Before you say anything, yes, it is a slow news day. Believe me, if there were three-team trades and actual baseball drama going on at the moment, I’d be writing about it. But there isn’t, so you get more stuff like this:
Bobby Wilson spent his off day Thursday lamenting all the guff he’s taken as the Angels’ backup catcher. He got so tired of it he quit Twitter.
This is what he tweeted from his account, @BW46, at 10:57 a.m.:
“I’m done with twitter. Try to be fan friendly and all I get is criticism. I wasn’t blessed with 5 tools. I worked hard to get here.”
He meant it, too. His account has been deleted.
On one level it’s pretty sad that a professional athlete felt like he was being picked on by fans badly enough to warrant this. But it’s way, way sadder than anyone on the planet was motivated enough to hate on someone like Bobby Wilson.
What on Earth has he ever done to anyone? He’s an otherwise unremarkable backup catcher who makes near-minimum money and isn’t blocking playing time from anyone else that I know of. Getting angry at him is like getting angry at bread. Or a mostly reliable late model used car. What possible reason would anyone have for actually hating on him?
Oh well. The Internet.
The Yankees’ 2019 run ended in heartbreak on Saturday night when, despite a stunning ninth-inning comeback, they fell 6-4 to the Astros and officially lost their bid for the AL pennant. Now, facing a long offseason, there are a few decisions to be made.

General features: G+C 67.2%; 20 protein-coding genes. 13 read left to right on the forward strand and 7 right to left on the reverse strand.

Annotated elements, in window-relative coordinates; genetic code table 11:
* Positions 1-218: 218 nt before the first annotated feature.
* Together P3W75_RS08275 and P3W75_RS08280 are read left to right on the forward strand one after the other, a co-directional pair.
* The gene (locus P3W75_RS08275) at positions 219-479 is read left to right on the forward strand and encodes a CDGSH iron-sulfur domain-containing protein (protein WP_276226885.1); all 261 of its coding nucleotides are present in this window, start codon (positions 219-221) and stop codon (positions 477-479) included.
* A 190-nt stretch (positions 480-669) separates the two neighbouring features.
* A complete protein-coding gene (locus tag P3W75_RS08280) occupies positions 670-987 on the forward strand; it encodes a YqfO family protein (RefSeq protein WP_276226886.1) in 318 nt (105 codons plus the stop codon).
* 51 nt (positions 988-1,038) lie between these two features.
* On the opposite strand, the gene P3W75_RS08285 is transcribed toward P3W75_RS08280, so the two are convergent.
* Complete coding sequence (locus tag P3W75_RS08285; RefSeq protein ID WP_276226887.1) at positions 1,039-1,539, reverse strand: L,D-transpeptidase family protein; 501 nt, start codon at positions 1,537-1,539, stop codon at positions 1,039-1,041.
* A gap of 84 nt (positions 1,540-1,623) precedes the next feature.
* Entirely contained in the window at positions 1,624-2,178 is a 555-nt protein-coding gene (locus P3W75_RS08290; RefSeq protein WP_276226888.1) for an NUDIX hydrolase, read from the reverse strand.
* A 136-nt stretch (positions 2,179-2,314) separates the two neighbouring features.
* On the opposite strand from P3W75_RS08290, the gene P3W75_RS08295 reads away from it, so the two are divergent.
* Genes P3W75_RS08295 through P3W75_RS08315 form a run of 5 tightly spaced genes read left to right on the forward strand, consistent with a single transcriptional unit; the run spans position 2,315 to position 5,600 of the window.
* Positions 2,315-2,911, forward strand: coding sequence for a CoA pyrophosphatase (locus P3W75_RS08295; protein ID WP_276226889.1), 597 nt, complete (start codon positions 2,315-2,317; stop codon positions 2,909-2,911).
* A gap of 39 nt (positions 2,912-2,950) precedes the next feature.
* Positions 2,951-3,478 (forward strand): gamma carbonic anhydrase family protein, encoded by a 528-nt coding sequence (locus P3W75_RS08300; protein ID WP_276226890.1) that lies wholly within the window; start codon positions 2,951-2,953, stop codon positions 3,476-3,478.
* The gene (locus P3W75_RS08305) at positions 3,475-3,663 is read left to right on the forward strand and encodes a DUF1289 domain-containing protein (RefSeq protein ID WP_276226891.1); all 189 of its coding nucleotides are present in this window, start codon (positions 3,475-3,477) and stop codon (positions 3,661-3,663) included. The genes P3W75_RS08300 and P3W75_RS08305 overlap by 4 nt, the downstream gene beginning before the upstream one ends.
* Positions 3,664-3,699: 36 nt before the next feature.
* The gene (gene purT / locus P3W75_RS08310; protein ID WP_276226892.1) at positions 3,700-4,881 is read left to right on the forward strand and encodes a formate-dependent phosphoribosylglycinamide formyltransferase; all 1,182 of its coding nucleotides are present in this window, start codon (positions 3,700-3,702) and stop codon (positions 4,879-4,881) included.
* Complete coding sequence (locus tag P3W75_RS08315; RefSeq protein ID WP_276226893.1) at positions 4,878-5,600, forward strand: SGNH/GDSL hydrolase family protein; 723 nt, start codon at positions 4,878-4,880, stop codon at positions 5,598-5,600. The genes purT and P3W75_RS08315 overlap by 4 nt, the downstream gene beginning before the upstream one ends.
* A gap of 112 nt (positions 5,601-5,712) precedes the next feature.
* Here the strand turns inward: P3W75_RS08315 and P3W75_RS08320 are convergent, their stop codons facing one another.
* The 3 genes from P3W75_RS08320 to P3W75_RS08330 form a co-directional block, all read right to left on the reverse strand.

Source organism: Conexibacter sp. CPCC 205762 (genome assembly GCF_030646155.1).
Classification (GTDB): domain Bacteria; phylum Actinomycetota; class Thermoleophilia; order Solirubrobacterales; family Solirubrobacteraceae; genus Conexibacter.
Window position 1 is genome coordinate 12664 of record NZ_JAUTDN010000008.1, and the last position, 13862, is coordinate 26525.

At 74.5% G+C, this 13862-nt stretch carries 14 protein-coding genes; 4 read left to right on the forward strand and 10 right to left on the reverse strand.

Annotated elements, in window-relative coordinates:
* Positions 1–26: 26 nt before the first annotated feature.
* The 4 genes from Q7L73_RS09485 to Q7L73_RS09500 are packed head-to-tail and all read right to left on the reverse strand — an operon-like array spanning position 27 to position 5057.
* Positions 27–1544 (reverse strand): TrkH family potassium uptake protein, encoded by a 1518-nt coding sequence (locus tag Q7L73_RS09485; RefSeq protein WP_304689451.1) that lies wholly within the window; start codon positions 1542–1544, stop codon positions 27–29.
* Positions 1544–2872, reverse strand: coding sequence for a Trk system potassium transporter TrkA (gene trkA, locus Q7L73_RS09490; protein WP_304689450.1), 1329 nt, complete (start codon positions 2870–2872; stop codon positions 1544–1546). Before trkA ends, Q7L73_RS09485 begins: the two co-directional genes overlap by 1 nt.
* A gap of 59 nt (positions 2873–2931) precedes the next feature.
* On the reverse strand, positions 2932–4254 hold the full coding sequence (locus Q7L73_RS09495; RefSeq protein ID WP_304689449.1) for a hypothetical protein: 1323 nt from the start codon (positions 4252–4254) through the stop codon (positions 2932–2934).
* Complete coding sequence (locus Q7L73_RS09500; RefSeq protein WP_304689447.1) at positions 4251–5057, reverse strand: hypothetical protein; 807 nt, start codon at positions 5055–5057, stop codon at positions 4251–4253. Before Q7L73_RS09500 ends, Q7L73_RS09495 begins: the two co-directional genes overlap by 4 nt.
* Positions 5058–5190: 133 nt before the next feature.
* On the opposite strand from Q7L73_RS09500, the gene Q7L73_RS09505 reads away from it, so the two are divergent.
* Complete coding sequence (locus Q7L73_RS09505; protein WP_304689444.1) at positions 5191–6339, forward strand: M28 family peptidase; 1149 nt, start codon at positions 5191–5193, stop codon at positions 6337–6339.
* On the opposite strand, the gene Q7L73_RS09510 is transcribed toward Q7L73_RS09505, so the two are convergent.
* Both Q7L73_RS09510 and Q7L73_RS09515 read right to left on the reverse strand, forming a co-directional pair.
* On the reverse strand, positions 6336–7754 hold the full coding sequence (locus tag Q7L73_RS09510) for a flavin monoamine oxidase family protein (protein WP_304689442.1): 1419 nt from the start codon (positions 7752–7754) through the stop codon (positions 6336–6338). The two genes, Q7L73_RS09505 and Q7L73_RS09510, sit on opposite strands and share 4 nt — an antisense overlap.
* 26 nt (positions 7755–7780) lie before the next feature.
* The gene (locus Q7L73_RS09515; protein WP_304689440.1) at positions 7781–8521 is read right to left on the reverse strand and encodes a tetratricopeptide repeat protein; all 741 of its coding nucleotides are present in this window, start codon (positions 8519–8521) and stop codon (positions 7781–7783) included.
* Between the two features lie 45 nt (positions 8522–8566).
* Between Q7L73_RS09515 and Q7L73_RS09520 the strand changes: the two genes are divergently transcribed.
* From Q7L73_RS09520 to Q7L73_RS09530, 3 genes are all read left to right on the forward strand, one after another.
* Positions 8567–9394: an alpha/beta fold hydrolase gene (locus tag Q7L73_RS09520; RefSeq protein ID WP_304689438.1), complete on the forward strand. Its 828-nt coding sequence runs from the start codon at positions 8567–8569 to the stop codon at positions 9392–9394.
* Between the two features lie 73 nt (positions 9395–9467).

One of those falls on the shoulders of outfielder Aaron Hicks, who told reporters that he “thinks he can continue playing without Tommy John surgery.” It’s unclear whose recommendation he’s basing that decision on, however, as MLB.com’s Bryan Hoch points out that Tommy John surgery was recommended during the slugger’s most recent meeting with Dr. Neal ELAttrache.
Hicks originally sustained a season-ending right flexor strain in early August and held several consultations with ElAttrache and the Yankees’ physician in the months that followed. He spent two and a half months on the 60-day injured list and finally returned to the Yankees’ roster during the ALCS, in which he went 2-for-13 with a base hit and a Game 5 three-run homer against the Astros.
Of course, a handful of strong performances doesn’t definitively prove that the outfielder is fully healed — or that he’ll be able to avoid aggravating the injury with further activity. Granted, Tommy John surgery isn’t a minor procedure; it’s one that requires up to a year of rest and rehabilitation before most players are cleared to throw again. Should Hicks wait to reverse his decision until he reports for spring training in 2020, though, it could push his return date out by another six months or so.